You've probably only seen my postings on Facebook, but I continue to compile photos of ghost signage in Chicago. These are signs that are faded or partially obscured by newer buildings. Many times, it will be an advertisement for a product that no longer exists, or an establishment that no longer exists. I just discovered one last week that has been in full view (for me) for decades, a black on yellow rectangle advertising the long-defunct DAILY NEWS just past the Armitage Avenue el stop for the Brown Line. I just happened to be staring south as the train was moving north. I'll try to get a photo from the Red Line as I head towards Fullerton, and again from street level. Here are some of the photos I took last year.
Sunday, April 14, 2013
The story plays backwards, after the bartender shows up to confess to the cops. We see a blind guy working at a newsstand, in one scene a copy of AMAZING FANTASY#15--the first appearance of Spider-Man--is prominently displayed, and in the next, it is the JOURNEY INTO MYSTERY issue which introduces THOR. Meredith wanders the city and ends ups at, I guess, his editor's party--Candace Hillegoss from CARNIVAL OF SOULS is there!--is handed a check, which he then rips up, and goes to a tavern. There is a beat poetry thing going on and Alan Alda--credited as "Young Poet"--in a crazy-ass white suit and tie trashes Meredith, who then grabs his poems from the bartender and we sort of get back to the beginning. Meredith had claimed that the woman in the episode's title was his yet-unborn daughter. And, of course, I forget a key point, the bartender became enraged because Meredith let the envelope--loaded with stamps bought from a machine on a street corner!--slide into a sewer.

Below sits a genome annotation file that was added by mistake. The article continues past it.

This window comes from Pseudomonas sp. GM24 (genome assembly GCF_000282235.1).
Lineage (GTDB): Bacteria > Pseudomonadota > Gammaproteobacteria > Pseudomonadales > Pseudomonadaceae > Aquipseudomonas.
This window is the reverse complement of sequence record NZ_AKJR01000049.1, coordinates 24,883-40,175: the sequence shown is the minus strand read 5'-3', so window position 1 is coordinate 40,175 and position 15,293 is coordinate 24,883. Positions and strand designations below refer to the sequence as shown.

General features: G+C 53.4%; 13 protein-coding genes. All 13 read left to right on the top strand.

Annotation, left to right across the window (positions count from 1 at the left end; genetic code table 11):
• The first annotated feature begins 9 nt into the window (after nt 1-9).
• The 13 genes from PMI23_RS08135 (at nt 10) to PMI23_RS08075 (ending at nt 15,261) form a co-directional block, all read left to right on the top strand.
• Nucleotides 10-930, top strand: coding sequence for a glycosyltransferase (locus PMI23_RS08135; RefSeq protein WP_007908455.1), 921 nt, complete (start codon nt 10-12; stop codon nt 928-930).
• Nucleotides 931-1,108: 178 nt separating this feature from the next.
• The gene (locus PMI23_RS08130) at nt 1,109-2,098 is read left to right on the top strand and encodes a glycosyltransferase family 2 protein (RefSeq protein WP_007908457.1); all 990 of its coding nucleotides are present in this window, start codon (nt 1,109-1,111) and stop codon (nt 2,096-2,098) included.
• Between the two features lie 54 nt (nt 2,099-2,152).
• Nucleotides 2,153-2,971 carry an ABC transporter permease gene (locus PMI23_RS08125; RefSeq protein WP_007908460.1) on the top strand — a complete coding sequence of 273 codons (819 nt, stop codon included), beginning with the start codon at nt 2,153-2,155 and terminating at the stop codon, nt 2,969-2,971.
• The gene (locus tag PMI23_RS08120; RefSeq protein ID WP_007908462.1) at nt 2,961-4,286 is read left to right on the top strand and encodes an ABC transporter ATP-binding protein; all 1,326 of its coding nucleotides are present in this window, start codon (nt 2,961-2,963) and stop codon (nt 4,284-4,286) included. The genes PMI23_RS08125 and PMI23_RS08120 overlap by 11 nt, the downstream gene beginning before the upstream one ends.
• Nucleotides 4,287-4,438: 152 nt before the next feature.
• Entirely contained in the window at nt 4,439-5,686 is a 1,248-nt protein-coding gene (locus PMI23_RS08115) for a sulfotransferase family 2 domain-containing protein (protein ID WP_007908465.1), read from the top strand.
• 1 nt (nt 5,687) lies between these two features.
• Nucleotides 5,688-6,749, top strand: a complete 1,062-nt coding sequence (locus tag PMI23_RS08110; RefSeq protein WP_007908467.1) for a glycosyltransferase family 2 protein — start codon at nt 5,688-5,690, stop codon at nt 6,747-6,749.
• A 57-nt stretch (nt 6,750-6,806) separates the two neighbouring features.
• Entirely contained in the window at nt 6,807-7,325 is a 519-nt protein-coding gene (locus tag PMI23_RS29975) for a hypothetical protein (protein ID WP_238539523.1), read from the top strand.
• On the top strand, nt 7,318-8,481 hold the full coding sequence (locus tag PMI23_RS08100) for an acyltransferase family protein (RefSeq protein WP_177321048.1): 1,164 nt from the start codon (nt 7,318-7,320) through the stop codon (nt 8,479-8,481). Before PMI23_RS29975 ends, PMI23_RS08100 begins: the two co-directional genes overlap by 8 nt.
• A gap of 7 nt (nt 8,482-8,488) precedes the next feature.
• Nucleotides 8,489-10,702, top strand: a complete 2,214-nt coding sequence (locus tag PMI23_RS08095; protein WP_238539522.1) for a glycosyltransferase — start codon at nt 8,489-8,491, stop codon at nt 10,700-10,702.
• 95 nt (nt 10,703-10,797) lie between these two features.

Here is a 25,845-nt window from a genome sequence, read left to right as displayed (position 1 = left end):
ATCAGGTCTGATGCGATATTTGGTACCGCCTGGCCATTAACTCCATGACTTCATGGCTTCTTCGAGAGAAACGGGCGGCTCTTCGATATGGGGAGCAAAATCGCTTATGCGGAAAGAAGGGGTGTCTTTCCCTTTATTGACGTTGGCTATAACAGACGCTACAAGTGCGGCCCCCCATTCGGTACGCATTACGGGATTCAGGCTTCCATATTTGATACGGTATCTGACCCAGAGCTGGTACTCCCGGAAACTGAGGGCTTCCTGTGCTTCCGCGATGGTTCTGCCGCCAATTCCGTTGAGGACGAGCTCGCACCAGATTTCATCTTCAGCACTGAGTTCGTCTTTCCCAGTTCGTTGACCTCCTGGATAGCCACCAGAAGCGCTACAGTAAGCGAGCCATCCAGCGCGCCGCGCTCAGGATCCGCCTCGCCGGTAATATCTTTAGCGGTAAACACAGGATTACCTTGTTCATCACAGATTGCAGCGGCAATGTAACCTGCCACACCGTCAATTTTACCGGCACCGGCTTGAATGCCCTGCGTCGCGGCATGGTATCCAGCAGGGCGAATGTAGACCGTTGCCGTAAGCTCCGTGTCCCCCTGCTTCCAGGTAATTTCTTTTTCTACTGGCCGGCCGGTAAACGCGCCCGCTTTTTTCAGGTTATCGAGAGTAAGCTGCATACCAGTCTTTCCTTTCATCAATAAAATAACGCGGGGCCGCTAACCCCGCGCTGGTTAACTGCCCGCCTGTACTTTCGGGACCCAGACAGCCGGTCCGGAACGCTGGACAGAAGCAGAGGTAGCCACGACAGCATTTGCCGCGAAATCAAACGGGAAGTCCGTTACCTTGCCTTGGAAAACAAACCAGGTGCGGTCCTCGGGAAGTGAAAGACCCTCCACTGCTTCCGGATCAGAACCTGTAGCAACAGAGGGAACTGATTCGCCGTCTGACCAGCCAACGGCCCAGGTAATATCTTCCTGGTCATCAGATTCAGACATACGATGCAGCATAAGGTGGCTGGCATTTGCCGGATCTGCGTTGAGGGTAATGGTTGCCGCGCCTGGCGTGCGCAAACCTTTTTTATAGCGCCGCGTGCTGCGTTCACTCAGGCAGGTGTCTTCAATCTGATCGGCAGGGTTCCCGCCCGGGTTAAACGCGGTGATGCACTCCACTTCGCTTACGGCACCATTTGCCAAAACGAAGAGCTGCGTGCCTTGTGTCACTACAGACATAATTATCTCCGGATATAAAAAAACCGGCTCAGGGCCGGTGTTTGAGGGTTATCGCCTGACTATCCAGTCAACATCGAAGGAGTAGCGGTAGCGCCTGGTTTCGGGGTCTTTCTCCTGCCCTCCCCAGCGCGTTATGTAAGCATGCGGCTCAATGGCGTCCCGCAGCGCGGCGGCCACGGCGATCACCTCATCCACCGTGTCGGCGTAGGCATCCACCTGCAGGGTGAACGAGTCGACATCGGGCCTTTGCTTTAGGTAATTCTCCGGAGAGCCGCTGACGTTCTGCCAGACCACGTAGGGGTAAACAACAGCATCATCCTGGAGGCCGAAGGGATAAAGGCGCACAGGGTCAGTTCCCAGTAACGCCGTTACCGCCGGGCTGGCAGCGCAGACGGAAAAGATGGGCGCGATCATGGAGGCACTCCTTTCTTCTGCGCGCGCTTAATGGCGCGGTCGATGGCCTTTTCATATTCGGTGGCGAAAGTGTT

The young cop on the show, partnered with an older cop, though you never know who the real main character is, finds a book of poetry for $1.50--hefty 1960s pricing!--and mulls them over. After the shift ends, he goes to the street corner, completely spoils his suit to grab the envelope after a bit of trouble. There it is, HOLD FOR: GLORIA CHRISTMAS, GEN. DEL. some town in IOWA. The cop contemplates maybe opening the envelope to read the poems, then decides to put it in the mailbox and walk towards the subway.